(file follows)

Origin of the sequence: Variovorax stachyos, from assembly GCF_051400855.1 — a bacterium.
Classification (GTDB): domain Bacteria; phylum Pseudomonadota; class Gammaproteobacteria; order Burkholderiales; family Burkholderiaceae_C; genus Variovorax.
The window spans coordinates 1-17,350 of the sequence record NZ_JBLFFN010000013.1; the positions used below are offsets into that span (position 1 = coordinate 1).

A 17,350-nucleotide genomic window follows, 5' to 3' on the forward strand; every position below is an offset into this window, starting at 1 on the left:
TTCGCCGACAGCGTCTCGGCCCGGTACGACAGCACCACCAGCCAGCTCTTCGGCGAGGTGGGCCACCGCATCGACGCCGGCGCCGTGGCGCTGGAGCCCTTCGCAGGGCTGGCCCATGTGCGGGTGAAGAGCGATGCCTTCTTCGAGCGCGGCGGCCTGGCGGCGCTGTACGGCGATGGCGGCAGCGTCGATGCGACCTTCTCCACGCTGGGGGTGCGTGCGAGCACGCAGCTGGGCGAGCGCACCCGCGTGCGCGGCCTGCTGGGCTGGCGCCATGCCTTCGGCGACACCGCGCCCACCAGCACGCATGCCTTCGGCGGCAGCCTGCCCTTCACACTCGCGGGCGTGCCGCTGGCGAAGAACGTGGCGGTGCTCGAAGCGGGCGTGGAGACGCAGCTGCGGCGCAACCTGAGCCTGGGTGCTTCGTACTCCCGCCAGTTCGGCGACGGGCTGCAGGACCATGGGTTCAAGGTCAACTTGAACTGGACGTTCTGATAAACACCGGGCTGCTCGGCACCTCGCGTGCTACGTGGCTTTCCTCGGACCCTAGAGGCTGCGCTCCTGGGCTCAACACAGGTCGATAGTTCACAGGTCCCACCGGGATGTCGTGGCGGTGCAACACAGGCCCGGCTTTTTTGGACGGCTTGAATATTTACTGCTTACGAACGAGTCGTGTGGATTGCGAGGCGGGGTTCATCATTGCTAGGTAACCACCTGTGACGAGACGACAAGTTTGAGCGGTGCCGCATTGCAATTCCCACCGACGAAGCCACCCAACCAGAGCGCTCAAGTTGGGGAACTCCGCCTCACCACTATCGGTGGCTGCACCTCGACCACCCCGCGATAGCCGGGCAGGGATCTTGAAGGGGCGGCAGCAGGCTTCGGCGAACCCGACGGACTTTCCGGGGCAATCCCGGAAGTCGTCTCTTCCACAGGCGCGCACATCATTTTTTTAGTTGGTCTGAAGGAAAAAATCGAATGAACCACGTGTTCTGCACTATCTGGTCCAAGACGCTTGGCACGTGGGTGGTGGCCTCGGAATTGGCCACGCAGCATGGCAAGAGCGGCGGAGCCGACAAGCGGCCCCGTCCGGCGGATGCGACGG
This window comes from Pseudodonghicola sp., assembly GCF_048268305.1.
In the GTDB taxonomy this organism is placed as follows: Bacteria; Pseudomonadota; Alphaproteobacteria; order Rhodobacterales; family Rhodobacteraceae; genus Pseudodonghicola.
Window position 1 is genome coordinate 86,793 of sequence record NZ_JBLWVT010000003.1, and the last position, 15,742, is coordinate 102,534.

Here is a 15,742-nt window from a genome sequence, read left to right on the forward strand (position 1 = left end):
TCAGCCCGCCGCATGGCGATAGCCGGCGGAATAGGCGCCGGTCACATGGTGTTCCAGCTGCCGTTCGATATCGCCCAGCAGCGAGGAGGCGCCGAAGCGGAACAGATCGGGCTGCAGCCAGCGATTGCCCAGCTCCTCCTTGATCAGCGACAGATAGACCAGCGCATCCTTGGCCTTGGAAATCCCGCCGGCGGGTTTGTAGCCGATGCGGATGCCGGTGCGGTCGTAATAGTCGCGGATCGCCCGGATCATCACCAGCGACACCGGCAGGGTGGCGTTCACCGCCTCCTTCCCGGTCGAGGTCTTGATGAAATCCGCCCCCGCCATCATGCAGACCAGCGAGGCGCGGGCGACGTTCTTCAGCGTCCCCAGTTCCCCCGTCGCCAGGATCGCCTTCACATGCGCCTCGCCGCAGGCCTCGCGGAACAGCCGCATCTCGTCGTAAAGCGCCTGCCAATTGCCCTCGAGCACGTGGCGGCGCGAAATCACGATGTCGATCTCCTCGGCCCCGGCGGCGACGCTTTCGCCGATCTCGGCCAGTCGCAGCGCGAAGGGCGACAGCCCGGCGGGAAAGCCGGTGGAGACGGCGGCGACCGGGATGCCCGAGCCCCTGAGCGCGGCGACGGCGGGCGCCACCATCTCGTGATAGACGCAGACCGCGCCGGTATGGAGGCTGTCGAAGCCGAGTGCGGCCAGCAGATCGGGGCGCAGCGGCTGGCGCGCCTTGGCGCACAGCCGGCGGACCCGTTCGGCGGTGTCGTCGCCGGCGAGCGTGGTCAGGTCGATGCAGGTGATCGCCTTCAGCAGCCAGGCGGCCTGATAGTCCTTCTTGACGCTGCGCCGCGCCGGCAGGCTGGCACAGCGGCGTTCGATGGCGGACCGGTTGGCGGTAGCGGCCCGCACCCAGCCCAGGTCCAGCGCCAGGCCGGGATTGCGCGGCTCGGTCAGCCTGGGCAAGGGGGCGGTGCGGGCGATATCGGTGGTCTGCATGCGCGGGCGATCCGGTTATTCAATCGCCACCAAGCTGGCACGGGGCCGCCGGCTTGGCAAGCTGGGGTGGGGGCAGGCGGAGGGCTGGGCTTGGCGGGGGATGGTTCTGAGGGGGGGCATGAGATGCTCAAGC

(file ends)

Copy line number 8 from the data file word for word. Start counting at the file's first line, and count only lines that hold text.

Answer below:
Window position 1 is genome coordinate 86,793 of sequence record NZ_JBLWVT010000003.1, and the last position, 15,742, is coordinate 102,534.